- Kind: Perfectbound
- Pages: 100
- Language: English
- Date Published: May 2018
- ISBN: 978-1-948017-05-3
Although “the natural order may not hold the proper model,” J. Morris explores sleep and death, love and folly, in carefully observed seasonal and human terms. We are privileged to hear the urgent, rueful questions inside his “skull-box” and to admire its craft: how starting to prepare is a silent page-turn from “a sort of prayer,” how someone can hear human imperfection “playing for dear life” and then ask, “What is the sound of one hand folding?” Morris gives us a book full of life that can become “part of the skeleton, the articulation of self” for the gravedigger to upturn, for the reader to let sing. —Meredith Bergmann poet, sculptor, Poetry Editor, American Arts Quarterly, 2006-2017
In frank, direct language, J. Morris guides us through familiar domestic realities: marriage and divorce, parental illness and death, middle-age. . . . Unrelenting and honest, and always the poet’s attention to sound. We are called again and again back to the sounds of the world, anchored to them, held by them. —Thom Caraway editor, Rock & Sling, author of What the Sky Lacks
The thrift-store clerk shuffles over,
slaps the boombox. Moments later,
Old School basslines roil the room.
He’s moving off, a spring in his stagger,
eyeing the handful of customers:
Are we getting this? He nods and smiles,
modeling Yes, the kid he was
peeking out from behind the mustache, just knowing
we like Barry White.
Nowadays everyone’s got their own
private soundtrack rattling in their earbuds.
Do sophomores still celebrate
the perfection of spring by yanking up
the dorm windows, hoisting their speakers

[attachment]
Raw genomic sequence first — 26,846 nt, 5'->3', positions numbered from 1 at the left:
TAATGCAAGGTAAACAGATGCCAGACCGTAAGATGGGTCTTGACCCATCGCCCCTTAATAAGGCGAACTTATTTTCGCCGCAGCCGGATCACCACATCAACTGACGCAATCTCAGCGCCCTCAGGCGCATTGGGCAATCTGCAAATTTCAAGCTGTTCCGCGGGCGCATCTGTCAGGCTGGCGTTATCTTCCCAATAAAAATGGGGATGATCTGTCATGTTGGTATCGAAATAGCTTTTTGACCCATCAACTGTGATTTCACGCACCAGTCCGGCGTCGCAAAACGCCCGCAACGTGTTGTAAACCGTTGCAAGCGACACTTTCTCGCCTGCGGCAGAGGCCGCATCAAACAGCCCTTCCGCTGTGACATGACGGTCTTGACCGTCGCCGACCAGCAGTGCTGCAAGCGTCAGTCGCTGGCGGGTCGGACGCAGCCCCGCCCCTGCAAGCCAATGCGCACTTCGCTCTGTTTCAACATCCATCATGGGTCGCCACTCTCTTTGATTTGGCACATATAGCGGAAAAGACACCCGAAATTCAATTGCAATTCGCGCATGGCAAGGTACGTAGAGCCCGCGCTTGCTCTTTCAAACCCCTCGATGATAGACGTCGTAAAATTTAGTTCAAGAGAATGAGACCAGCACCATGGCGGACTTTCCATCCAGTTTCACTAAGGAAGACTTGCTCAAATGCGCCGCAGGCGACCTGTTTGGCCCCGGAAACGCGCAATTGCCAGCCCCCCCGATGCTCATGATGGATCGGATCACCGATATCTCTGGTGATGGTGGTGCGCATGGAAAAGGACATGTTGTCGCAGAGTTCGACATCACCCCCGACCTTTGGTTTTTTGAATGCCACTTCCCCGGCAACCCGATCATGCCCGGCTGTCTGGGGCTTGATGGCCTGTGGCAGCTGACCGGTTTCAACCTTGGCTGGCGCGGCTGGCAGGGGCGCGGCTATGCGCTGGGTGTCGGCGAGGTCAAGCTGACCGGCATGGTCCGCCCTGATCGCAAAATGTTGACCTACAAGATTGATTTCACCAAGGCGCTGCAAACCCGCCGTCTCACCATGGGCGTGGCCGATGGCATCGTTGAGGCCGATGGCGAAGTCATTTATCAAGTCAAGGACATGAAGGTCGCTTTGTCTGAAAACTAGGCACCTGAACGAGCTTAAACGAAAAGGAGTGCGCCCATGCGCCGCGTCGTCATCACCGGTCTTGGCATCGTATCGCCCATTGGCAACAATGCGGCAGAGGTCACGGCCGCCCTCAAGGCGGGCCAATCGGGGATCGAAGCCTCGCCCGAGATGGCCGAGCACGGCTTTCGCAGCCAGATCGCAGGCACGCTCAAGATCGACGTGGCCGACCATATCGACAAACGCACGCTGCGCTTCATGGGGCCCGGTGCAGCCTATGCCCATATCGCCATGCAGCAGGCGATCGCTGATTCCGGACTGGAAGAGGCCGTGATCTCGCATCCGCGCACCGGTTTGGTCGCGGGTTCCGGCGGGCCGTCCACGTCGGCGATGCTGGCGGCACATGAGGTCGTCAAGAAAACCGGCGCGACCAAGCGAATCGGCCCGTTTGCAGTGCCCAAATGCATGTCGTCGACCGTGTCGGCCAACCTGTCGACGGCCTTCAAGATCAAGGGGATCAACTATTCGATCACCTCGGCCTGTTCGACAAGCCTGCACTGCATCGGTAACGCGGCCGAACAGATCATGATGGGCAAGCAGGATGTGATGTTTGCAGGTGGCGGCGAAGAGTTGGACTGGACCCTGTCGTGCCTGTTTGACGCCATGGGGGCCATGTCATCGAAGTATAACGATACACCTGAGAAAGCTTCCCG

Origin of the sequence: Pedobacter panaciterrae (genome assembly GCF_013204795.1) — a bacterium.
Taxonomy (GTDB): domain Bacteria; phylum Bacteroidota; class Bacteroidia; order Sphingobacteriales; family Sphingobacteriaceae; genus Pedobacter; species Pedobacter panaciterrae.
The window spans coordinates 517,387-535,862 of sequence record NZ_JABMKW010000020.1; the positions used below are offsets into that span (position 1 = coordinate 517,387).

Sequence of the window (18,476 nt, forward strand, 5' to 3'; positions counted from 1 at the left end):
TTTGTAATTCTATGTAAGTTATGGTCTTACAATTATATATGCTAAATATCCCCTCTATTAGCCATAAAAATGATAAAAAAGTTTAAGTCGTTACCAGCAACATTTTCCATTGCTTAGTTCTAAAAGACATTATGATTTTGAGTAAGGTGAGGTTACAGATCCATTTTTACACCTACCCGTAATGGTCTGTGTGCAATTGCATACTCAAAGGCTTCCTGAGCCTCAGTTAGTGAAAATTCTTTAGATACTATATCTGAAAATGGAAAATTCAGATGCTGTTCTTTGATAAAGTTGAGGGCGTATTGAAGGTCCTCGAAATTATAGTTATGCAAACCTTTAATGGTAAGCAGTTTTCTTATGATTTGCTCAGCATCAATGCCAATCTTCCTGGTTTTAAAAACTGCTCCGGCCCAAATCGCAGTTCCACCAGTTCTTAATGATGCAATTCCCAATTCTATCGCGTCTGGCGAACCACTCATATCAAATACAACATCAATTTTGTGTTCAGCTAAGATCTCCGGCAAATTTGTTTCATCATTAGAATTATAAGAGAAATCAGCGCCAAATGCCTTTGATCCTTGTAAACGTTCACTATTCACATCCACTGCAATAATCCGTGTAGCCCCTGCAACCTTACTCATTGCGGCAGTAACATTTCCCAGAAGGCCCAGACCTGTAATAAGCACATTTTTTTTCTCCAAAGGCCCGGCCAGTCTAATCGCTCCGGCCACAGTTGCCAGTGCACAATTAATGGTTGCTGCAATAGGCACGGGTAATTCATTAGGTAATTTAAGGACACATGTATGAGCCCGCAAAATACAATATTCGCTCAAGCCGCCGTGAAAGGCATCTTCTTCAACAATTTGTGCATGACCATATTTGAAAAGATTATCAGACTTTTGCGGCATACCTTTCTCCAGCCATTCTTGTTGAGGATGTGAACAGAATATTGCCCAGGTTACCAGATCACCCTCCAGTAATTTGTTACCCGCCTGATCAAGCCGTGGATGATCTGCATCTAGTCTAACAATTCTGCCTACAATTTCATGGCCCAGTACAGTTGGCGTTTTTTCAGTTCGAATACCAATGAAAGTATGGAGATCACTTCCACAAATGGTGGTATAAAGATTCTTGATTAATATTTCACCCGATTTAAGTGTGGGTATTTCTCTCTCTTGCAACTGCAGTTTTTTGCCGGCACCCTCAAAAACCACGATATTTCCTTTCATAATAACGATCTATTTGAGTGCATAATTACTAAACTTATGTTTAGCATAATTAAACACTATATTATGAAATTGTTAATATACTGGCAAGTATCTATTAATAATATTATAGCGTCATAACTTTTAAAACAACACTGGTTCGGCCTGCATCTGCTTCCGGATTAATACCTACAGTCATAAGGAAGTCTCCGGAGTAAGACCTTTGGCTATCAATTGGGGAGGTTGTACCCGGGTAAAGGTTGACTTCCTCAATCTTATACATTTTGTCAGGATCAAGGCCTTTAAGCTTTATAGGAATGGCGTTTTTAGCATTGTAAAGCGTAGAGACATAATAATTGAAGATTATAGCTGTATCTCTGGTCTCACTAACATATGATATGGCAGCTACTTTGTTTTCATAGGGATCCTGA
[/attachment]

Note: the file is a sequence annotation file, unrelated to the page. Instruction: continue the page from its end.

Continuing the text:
onto the sill, then returning
to the stereo, the volume knob,
and blaring the best music
in the world, at the moment,
out onto the heads of helpless passersby? I hope so.
I doubt it. Stereo. See note.
Autotuned cash-pop in the supermarket
isn’t the same. The assistant managers
who make me hear it don’t love it,
don’t care what it makes me feel.
For God’s sake, mean it!
Be Old School, turn it up!
Share your favorite song with me
like a DJ in a thrift store,
the way my neighbor’s baby
crawls across the floor
and hands me a sodden pretzel,
drooling a little, certain of my thanks.
J. Morris has published fiction and poetry in more than 90 literary magazines in the U.S. and Great Britain, including The Southern Review, Missouri Review, Five Points, Prairie Schooner, Subtropics, Fulcrum, and Poetry East. A first-prize winner in the 2002 Big City Lit poetry contest, his work has been nominated for a Pushcart Prize and reprinted in Twentieth Century Literary Criticism and Anatomy of a Short Story (Continuum Press). His chapbook, The Musician, Approaching Sleep, appeared in 2006 from Dos Madres Press. A short story collection, When I Snap My Fingers You Will Remember Everything, was published by No Record Press in 2016. His musical project, Mulberry Coach, a collaboration with singer and lyricist Katie Fisher, released its seventh CD in 2017.